When my wife was hospitalized in January, our friends who lived through the AIDS epidemic in the ‘80s dove into action, knowing exactly what we needed. Our younger friends wanted to help, too, but maybe because this was their first pandemic, they flailed about, unsure of what to do.
Most people with Covid-19 will recover at home. That means they may need help with everything from meals to monitoring vital signs, all remotely. This doesn’t come naturally to all people—if you’re one of them, this list is for you.
Be a help coordinator.
The long-term fatigue and mental fog that accompanies Covid-19 can be disabling. A tremendous form of support is to be an extra brain. It’s a big job, but it can be done online from anywhere in the world. Gather the names and emails of your convalescent’s nearest and dearest and set up a site like MealTrain or CaringBridge for people to sign up for meals and other tasks. A dear friend of ours quickly made a GoogleSheet with a list of tasks and emailed the link to anyone who wanted to help. HCs may also manage a child care relief schedule and email well-being updates. They earn angel’s wings.
Contact solo folks at the same time every day.
Ask for their thermometer and pulse oximeter readings. Make a plan for whom you should alert if they do not answer: even the fire department for a wellness check if nobody lives nearby. Even if your loved one has a live-in caregiver, your daily call can give that person some meaningful respite. When I knew someone else would be calling to check on my wife, I could take an hour to zone out with an episode of The Crown, or to take a much-needed nap.
Remind your loved one to eat.
Many people with COVID develop digestive difficulties from the treatment medication or from the viral infection itself. Encourage them to get good food in their bodies, even if they don’t have much appetite. Two friends made it their job to text us every day to ask “When was the last time you ate?” Sometimes a sick person needs help to figure out a meal: “There is no soup in your cupboard? Got any broth mix and pasta?” Sharing your lunch break or dinner time with a video call can make their day.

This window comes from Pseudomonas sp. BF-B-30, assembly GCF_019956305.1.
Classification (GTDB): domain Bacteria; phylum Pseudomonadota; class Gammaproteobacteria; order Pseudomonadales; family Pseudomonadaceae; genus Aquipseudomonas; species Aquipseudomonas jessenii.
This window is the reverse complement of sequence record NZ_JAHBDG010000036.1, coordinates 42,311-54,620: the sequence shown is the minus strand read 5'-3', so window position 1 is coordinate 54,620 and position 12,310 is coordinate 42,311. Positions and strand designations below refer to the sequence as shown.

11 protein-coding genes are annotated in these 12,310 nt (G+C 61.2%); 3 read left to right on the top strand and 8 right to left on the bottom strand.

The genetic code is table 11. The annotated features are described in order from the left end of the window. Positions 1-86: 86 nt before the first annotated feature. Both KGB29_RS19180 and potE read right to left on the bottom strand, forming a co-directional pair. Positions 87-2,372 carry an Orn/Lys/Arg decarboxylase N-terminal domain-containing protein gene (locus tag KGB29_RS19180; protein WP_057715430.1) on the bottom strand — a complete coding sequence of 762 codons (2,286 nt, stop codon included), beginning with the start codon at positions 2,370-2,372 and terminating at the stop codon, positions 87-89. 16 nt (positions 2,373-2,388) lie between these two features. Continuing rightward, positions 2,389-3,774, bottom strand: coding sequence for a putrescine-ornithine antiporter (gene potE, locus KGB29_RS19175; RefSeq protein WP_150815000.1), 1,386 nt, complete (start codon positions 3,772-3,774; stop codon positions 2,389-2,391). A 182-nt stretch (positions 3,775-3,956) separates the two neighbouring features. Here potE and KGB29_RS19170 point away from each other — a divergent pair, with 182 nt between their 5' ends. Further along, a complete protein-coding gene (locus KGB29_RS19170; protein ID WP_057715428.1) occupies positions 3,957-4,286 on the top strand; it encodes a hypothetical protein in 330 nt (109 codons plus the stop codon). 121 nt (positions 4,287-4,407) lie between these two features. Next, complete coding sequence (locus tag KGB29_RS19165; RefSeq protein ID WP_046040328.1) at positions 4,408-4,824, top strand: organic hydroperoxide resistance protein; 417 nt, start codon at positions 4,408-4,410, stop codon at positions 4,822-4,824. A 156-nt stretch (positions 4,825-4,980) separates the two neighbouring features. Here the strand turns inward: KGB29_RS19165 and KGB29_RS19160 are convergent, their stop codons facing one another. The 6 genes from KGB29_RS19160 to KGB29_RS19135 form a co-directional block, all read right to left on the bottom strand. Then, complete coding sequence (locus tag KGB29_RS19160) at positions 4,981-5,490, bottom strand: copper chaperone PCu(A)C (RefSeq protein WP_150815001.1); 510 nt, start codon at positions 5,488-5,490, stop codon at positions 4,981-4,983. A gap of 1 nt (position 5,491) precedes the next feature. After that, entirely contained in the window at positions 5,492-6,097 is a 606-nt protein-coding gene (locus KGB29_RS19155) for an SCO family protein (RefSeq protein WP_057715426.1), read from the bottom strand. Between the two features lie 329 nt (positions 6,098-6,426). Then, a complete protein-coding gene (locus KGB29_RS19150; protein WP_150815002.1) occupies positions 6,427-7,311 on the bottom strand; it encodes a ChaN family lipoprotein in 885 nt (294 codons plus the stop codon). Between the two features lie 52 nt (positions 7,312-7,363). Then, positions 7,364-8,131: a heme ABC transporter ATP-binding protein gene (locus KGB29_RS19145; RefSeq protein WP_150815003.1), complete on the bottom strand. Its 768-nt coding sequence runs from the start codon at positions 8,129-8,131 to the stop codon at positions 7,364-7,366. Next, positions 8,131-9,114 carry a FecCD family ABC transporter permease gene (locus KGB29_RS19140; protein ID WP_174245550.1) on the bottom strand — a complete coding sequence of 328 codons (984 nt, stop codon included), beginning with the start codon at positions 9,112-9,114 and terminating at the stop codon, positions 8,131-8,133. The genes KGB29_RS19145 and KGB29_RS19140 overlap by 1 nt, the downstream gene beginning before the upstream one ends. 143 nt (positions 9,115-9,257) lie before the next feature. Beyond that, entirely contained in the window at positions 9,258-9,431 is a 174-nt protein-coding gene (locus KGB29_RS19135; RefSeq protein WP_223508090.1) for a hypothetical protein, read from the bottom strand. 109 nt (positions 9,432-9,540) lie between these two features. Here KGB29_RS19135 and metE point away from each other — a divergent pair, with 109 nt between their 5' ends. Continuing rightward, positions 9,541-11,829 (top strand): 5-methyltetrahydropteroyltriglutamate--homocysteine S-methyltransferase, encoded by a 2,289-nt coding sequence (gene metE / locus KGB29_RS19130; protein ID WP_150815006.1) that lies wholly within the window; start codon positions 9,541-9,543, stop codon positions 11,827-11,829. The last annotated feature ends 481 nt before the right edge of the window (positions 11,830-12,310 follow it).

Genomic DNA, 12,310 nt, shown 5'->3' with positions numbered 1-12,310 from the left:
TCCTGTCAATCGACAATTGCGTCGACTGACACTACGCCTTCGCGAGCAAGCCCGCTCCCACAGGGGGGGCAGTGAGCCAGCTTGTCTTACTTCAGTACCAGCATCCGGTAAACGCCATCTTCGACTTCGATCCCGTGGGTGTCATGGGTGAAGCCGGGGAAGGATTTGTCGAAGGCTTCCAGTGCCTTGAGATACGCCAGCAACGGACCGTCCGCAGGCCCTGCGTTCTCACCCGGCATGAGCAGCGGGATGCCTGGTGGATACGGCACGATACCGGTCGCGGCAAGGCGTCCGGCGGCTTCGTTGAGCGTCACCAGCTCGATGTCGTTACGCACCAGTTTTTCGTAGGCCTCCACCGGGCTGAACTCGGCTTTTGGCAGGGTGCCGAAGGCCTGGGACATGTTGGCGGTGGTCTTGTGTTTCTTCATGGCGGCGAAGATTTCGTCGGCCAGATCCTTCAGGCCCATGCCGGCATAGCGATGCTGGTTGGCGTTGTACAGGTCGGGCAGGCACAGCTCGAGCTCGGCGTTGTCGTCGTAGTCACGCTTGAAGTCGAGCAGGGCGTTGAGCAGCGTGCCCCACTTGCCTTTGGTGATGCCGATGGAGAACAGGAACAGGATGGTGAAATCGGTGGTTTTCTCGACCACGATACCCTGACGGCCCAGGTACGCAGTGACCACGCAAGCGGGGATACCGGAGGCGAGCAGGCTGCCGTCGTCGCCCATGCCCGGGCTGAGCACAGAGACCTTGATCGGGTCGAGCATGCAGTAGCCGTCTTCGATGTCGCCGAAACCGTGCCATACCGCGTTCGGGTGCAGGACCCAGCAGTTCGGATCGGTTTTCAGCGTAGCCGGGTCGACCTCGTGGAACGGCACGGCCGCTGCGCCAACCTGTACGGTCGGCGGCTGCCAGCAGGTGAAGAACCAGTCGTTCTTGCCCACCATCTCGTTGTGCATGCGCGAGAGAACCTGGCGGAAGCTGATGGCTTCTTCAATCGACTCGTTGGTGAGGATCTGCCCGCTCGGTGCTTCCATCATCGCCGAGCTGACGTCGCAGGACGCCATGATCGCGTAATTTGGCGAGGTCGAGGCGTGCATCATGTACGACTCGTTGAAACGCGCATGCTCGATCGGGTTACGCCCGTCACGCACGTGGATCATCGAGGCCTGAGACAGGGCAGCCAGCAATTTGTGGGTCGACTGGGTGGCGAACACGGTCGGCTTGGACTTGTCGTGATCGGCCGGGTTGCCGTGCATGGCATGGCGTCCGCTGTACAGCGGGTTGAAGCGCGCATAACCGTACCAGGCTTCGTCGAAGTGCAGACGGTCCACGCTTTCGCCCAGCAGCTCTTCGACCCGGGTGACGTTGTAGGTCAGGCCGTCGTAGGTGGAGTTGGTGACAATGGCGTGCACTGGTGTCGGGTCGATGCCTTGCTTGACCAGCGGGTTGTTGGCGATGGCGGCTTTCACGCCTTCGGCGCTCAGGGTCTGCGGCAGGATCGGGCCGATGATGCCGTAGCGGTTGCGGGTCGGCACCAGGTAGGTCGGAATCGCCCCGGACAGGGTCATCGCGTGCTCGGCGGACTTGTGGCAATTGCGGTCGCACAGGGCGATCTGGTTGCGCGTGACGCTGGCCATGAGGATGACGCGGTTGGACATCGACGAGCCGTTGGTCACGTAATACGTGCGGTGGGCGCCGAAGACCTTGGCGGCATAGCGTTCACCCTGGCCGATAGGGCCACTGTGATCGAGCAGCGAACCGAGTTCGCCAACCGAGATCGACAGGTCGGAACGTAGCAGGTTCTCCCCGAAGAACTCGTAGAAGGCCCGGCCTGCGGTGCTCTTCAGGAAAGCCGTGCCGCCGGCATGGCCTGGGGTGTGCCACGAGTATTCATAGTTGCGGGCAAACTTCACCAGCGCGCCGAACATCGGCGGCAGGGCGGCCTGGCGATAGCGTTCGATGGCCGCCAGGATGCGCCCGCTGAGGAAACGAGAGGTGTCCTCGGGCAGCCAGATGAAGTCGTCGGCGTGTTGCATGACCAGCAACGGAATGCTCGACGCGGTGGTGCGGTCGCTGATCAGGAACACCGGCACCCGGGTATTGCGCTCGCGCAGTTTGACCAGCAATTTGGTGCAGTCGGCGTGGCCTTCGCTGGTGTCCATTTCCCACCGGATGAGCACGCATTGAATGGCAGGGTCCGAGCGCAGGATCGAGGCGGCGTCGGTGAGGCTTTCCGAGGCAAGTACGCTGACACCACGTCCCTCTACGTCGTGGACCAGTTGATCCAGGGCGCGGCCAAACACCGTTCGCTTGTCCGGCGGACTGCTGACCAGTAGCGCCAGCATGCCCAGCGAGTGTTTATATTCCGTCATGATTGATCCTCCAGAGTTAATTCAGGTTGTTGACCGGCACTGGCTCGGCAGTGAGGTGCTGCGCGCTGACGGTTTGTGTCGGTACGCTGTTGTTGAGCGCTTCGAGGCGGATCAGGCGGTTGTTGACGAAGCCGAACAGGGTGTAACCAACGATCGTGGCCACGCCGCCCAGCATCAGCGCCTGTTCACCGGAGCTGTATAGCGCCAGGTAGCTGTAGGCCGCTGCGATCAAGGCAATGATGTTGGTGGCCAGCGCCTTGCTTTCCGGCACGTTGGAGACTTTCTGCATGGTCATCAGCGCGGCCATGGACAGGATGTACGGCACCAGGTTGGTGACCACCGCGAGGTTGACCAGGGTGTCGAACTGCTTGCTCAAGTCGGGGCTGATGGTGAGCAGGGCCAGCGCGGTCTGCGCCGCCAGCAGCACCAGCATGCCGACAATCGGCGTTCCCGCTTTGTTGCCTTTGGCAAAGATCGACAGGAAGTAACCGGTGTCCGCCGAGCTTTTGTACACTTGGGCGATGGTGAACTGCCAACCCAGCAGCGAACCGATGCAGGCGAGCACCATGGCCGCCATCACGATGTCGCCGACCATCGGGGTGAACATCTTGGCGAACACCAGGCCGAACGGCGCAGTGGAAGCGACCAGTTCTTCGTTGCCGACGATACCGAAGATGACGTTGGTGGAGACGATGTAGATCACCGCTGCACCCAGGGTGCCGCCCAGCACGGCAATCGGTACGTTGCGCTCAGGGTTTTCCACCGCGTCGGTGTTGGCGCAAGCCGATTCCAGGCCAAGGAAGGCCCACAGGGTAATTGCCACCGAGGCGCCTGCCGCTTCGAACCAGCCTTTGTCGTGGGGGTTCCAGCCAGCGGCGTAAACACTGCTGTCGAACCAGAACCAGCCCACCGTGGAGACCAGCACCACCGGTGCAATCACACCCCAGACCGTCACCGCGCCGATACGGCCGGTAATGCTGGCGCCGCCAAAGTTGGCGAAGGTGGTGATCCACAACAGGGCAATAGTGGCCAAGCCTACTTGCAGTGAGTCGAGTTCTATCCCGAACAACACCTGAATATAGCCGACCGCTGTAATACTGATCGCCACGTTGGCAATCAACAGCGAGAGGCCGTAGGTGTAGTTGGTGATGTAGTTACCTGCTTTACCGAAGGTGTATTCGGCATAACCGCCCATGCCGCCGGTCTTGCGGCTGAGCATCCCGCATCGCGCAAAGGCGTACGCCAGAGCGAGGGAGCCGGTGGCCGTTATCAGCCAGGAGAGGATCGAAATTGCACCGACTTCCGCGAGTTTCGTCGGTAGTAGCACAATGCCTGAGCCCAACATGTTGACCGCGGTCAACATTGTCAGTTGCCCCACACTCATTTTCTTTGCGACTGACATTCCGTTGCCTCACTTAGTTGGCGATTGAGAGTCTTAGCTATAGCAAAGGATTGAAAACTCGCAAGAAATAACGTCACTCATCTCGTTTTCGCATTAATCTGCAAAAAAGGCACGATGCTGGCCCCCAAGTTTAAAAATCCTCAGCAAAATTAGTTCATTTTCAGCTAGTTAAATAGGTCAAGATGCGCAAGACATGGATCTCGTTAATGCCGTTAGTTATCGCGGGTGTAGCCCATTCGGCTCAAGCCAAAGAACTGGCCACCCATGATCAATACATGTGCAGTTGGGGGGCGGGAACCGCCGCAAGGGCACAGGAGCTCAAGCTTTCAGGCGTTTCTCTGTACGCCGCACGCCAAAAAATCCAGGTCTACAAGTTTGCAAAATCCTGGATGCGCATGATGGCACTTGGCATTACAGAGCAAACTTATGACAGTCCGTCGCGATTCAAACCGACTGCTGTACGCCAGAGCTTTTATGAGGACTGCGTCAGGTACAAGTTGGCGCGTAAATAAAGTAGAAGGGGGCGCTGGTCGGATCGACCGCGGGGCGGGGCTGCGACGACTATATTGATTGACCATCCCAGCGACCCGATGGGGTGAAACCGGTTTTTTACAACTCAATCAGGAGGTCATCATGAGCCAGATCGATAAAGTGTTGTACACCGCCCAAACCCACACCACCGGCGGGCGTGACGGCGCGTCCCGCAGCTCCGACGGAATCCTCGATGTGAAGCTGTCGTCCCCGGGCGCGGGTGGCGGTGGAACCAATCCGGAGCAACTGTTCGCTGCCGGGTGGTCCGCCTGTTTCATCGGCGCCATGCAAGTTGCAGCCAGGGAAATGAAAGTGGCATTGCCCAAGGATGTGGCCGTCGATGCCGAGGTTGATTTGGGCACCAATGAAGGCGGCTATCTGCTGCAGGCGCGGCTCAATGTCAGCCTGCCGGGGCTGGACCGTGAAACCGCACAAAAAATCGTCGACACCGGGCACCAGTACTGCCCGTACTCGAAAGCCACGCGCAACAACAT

Help your friend or family member stick to their medication schedule.
Text daily and ask them to reply once they have taken their meds (see #1, Covid-related mental fatigue and brain fog). You don’t have to be present in order to make this big difference in your loved one’s well-being.
Make a voice call instead of sending a text.
Being quarantined with Covid-19 can feel lonely. Don’t worry about it feeling weird to voice call. When my wife was hooked up to monitors and IVs in the hospital, she wasn’t up for a video chat, but even with an epic bedhead she enjoyed a surprise call from a colleague.
Being sick on the sofa is boring, and the news is hardly entertaining. As your friend’s energy returns, gather a few friends to talk trash while playing online Spades or your favorite MMORPG together. Doctors agree that belly laughs are great physical therapy for recovering lungs.
If you live in the same town, help them to quarantine.
Shovel snow. Do laundry (safely). Dog-sit at your place. Take out their trash. You don’t have to do all of these tasks – just pick one and do it every week until your friend can leave home again. The neighbors who “just” brought letters and packages from our mail room to our door twice a week were our lifesavers, delivering vital things like our paychecks and PPE.
Instead of flowers, deliver some happiness.
If you are far way but know the person well, order staple groceries online and have them delivered. Consider sending a restaurant gift certificate plus one for food delivery services like DoorDash or UberEats. (A friend in Malta sent us a whole tourtière pie.) Pre-pay for a month of pick up/drop off laundry service. These surprises are delightful to receive, and required no tending from us as recipients.
Send love notes.
If the recovering Covidian doesn’t answer your call, they may be doing something very difficult yet vital: sleeping. Leave an encouraging voice message. Share the silly GIF or a story that’s making the rounds at work. Tag them in a video you posted of their toddler nieces being adorable. Even better: mail an old-fashioned Valentine card or a handwritten note. Allowing your friend to rest while still including them in your day-to-day life. .
Support the caregivers.
Taking care of someone with COVID is demanding. Live-in caregivers suddenly find themselves providing 24-hour home care, managing virtual medical visits, doing ‘round the clock childcare, often working from home – all while under quarantine. As a caregiver, I’ve needed meals, belly laughs, practical support, and deliveries of happiness, too.
My wife is beginning her long, slow recovery buoyed by all the love made visible as practical support. We’ll get through this pandemic because our relationships, whether nearby or far, are longer and stronger than COVID.